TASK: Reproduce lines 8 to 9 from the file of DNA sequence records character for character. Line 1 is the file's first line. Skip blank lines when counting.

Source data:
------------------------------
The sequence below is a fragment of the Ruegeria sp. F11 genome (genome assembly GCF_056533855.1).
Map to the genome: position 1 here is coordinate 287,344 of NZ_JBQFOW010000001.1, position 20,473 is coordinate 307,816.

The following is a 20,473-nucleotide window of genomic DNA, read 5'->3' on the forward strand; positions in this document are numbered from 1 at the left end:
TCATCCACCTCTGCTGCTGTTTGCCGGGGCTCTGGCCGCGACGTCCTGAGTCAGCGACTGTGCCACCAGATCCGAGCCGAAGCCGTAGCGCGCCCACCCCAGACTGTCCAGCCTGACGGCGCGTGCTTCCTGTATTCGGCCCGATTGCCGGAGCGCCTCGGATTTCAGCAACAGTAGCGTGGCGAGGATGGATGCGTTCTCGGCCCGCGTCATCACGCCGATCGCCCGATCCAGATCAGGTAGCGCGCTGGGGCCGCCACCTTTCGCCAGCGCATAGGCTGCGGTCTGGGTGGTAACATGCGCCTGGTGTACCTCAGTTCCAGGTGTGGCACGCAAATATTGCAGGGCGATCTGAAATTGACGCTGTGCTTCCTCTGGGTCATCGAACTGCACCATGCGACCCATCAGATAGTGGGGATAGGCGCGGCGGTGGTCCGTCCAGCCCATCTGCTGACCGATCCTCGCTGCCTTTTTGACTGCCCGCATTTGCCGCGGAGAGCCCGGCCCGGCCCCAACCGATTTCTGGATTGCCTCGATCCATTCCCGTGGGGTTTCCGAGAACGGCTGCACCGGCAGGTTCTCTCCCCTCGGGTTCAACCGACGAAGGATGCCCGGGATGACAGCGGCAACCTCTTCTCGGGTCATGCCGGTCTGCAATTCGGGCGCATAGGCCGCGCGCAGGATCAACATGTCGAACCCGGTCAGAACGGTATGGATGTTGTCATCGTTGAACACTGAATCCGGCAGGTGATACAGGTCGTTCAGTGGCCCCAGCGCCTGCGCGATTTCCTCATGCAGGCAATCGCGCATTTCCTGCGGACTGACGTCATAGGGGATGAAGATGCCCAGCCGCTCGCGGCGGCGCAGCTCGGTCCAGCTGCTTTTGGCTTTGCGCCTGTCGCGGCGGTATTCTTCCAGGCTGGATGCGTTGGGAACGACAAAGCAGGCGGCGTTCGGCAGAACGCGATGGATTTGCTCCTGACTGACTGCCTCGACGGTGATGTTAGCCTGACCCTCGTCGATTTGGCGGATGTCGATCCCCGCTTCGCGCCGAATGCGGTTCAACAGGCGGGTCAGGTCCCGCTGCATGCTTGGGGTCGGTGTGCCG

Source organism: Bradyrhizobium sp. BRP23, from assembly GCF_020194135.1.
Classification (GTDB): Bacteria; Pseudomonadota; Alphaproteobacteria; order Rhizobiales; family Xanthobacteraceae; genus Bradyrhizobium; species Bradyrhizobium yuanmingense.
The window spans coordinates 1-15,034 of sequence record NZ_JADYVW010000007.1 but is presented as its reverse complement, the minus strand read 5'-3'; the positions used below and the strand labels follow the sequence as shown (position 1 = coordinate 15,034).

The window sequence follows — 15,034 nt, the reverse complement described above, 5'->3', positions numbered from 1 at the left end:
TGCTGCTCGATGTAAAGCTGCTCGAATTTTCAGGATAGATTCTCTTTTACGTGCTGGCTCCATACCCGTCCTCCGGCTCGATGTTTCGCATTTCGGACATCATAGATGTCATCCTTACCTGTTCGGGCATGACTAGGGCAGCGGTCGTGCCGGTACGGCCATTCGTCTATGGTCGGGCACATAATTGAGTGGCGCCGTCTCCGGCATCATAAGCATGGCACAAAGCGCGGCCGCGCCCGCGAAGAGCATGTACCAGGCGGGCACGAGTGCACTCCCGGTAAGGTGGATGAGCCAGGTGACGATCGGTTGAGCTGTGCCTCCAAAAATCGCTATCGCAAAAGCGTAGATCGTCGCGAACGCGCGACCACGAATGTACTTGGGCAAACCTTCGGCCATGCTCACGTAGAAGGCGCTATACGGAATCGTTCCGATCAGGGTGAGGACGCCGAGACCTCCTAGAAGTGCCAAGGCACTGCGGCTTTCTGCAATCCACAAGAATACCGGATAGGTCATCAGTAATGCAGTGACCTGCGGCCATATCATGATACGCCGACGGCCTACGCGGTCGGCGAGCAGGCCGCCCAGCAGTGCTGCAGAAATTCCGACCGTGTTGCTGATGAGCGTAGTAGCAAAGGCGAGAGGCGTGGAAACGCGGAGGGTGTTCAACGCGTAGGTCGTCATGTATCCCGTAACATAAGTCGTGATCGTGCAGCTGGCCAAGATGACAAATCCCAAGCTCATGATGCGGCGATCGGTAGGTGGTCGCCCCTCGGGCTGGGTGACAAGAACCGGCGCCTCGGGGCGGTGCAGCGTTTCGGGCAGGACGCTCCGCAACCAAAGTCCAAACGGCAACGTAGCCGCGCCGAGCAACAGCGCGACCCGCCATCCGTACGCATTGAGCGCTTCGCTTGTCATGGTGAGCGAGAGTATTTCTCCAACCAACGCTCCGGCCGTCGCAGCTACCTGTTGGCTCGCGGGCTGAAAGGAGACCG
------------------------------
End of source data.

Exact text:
The window sequence follows — 15,034 nt, the reverse complement described above, 5'->3', positions numbered from 1 at the left end:
TGCTGCTCGATGTAAAGCTGCTCGAATTTTCAGGATAGATTCTCTTTTACGTGCTGGCTCCATACCCGTCCTCCGGCTCGATGTTTCGCATTTCGGACATCATAGATGTCATCCTTACCTGTTCGGGCATGACTAGGGCAGCGGTCGTGCCGGTACGGCCATTCGTCTATGGTCGGGCACATAATTGAGTGGCGCCGTCTCCGGCATCATAAGCATGGCACAAAGCGCGGCCGCGCCCGCGAAGAGCATGTACCAGGCGGGCACGAGTGCACTCCCGGTAAGGTGGATGAGCCAGGTGACGATCGGTTGAGCTGTGCCTCCAAAAATCGCTATCGCAAAAGCGTAGATCGTCGCGAACGCGCGACCACGAATGTACTTGGGCAAACCTTCGGCCATGCTCACGTAGAAGGCGCTATACGGAATCGTTCCGATCAGGGTGAGGACGCCGAGACCTCCTAGAAGTGCCAAGGCACTGCGGCTTTCTGCAATCCACAAGAATACCGGATAGGTCATCAGTAATGCAGTGACCTGCGGCCATATCATGATACGCCGACGGCCTACGCGGTCGGCGAGCAGGCCGCCCAGCAGTGCTGCAGAAATTCCGACCGTGTTGCTGATGAGCGTAGTAGCAAAGGCGAGAGGCGTGGAAACGCGGAGGGTGTTCAACGCGTAGGTCGTCATGTATCCCGTAACATAAGTCGTGATCGTGCAGCTGGCCAAGATGACAAATCCCAAGCTCATGATGCGGCGATCGGTAGGTGGTCGCCCCTCGGGCTGGGTGACAAGAACCGGCGCCTCGGGGCGGTGCAGCGTTTCGGGCAGGACGCTCCGCAACCAAAGTCCAAACGGCAACGTAGCCGCGCCGAGCAACAGCGCGACCCGCCATCCGTACGCATTGAGCGCTTCGCTTGTCATGGTGAGCGAGAGTATTTCTCCAACCAACGCTCCGGCCGTCGCAGCTACCTGTTGGCTCGCGGGCTGAAAGGAGACCG